9 Tips To Avoid a Bidding War

Potential buyers are scrambling to land homes as interest rates threaten to rise and inventory falls short of demand. And that often means buyers land square in the middle of bidding wars. In May, nearly 70 percent of offers written by Redfin real estate agents faced competition. Yikes.

Real estate agents are responsible for orchestrating these hot-and-heavy competitions, and getting the best possible deals for their clients. Make sure you know how to advocate properly for your clients when facing multiple offer situations.

Stress from Bidding War

Stressing about the multiple offer landscape? Get the best deals for your clients with these tips for handling multiple offers.

As a Buyer’s Agent:

  • Submit the “best and final” offer from the beginning.

You’re not always granted the benefit of negotiating. A seller can reject your offer outright, without the chance to counteroffer. Encourage your buyers to make a “best and final” offer from the get-go if you suspect other offers are on the table.

  • Ask if there are other offers.
Bidding War

Try to find out from the listing agent if your bid will face competition.

Always ask the listing agent if other offers have been made. Note that listing agents may not have to divulge this information. Check with applicable state laws and regulations, and remember that the REALTOR® Code of Ethics requires listing agents to disclose the existence of other offers only when asked AND with the seller’s permission.

  • Send along a preapproval letter.

Don’t forget to show that your client is preapproved. Clients preapproved through Veterans United can download and print preapproval letters here.

  • Be careful with contingencies.

Don’t ask for too much. Asking for cosmetic changes (“I don’t like beige carpet!”), extensive closing times (beyond 4 weeks) or trivial repairs (“You must replace that bent nail!”) could irritate a seller and eliminate your offer from contention. Always include financing and inspection contingencies, but keep the rest of the contract simple and sweet.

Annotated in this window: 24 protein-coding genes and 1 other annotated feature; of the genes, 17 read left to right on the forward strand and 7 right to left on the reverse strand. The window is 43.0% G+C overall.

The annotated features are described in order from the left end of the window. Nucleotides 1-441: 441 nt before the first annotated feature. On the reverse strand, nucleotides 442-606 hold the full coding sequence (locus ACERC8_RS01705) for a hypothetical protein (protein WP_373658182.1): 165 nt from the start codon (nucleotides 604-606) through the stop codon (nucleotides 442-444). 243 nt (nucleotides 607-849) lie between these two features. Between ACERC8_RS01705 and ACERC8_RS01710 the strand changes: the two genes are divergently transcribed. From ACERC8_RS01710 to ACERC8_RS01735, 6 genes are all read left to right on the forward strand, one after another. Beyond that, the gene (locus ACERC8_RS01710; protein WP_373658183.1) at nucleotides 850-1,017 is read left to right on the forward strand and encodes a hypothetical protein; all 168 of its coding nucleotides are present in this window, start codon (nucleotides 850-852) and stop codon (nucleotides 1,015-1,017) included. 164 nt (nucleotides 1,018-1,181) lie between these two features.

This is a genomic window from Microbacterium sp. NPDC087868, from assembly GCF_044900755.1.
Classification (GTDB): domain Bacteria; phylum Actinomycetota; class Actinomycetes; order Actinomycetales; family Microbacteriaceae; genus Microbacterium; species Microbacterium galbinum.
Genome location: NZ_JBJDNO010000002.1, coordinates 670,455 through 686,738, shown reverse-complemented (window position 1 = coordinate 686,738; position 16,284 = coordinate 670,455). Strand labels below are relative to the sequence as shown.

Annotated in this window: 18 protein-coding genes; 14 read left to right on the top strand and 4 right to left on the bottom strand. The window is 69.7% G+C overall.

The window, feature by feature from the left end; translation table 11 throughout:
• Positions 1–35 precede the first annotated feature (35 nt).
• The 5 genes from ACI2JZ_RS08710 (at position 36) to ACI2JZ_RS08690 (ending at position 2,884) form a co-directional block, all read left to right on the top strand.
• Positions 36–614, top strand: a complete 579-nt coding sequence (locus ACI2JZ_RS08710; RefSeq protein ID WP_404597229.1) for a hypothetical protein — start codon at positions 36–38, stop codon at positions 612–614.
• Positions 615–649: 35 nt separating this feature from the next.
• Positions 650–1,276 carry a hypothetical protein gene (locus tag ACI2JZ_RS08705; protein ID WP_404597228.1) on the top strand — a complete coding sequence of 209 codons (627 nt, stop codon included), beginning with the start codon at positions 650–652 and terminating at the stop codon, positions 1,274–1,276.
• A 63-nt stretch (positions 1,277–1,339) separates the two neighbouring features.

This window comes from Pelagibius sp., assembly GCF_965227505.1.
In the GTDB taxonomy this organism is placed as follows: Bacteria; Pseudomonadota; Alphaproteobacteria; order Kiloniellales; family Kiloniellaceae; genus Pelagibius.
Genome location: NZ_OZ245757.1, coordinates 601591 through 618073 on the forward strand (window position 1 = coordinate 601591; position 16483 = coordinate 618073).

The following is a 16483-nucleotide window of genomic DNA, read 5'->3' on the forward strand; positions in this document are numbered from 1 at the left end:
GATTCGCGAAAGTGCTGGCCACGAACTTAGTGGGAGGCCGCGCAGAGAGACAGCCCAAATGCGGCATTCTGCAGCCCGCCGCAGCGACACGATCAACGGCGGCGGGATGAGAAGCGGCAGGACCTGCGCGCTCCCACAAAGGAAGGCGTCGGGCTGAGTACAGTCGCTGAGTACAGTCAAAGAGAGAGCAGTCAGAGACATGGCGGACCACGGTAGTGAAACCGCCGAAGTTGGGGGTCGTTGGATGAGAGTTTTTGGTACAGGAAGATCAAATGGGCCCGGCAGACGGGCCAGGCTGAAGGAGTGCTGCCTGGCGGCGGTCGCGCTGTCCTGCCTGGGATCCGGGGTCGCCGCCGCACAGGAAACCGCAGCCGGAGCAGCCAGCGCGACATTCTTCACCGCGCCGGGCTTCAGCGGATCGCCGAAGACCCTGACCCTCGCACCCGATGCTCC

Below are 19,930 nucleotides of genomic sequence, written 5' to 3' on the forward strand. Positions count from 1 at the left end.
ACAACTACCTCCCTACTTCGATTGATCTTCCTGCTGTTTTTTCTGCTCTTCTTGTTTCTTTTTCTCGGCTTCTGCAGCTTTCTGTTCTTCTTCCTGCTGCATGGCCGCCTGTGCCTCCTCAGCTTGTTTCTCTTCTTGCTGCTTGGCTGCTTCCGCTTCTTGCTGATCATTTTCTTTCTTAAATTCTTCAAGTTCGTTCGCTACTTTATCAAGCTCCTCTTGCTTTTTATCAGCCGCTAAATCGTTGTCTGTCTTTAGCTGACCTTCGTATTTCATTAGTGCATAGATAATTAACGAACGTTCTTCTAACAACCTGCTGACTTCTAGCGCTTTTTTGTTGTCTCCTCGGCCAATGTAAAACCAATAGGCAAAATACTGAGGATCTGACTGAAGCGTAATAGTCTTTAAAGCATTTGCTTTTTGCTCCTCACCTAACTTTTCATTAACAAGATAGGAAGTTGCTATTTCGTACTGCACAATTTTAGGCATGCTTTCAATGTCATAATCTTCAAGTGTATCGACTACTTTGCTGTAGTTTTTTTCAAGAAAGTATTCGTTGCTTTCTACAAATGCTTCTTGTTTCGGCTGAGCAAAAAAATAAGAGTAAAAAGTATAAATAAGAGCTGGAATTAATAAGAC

• Amp up earnest money.

A larger earnest money deposit could sway a seller in your favor. Consider putting forth more than the standard for your area, but not so much that your buyer’s finances are at risk.

As a Listing Agent:

  • Disclose appropriately.

Those disclosure laws and regulations we mentioned earlier? Yep, they apply to you, listing agents. Follow all applicable disclosure rules, and remember, the REALTOR® Code of Ethics requires you to have the seller’s permission before revealing other offers to the buyer’s agent.

  • Show all offers to the seller.

Keep your sellers informed. The REALTOR® Code of Ethics requires listing agents to submit all offers to their clients, and most state real estate commissions agree.

  • Compare all factors (not just price).

Price is paramount, but don’t overlook the rest of the offer. Also consider these factors:

  • Closing timeline
  • Preapproval / financing status
  • Contingencies
Avoid Bidding War with great offer

Help your client evaluate offers based on ALL factors: not just price.

It can be tough to evaluate these factors in terms of actual dollars, but they can each carry a cost. A far-off closing date can incur interest charges, double housing costs and unnecessary stress. Extensive contingencies (ex: closing costs, repairs, etc.) can be a headache, and easily sap sale proceeds.

The takeaway message? There’s a lot more at play than the final offer price. When evaluating offers, help your sellers understand the importance of ALL relevant factors.

  • Ask for “best and final” offers.

If you’re flooded with offers, you can head back to the “offerees” with a last-chance option. Ask potential buyers to submit their “best and final” offers. Carefully evaluate each offer according to the above criteria.

What advice do you have for agents facing multiple offers?

Let us know in the comment section below!

Photos courtesy of Sara V., DC Central Kitchen and meganfitzgerald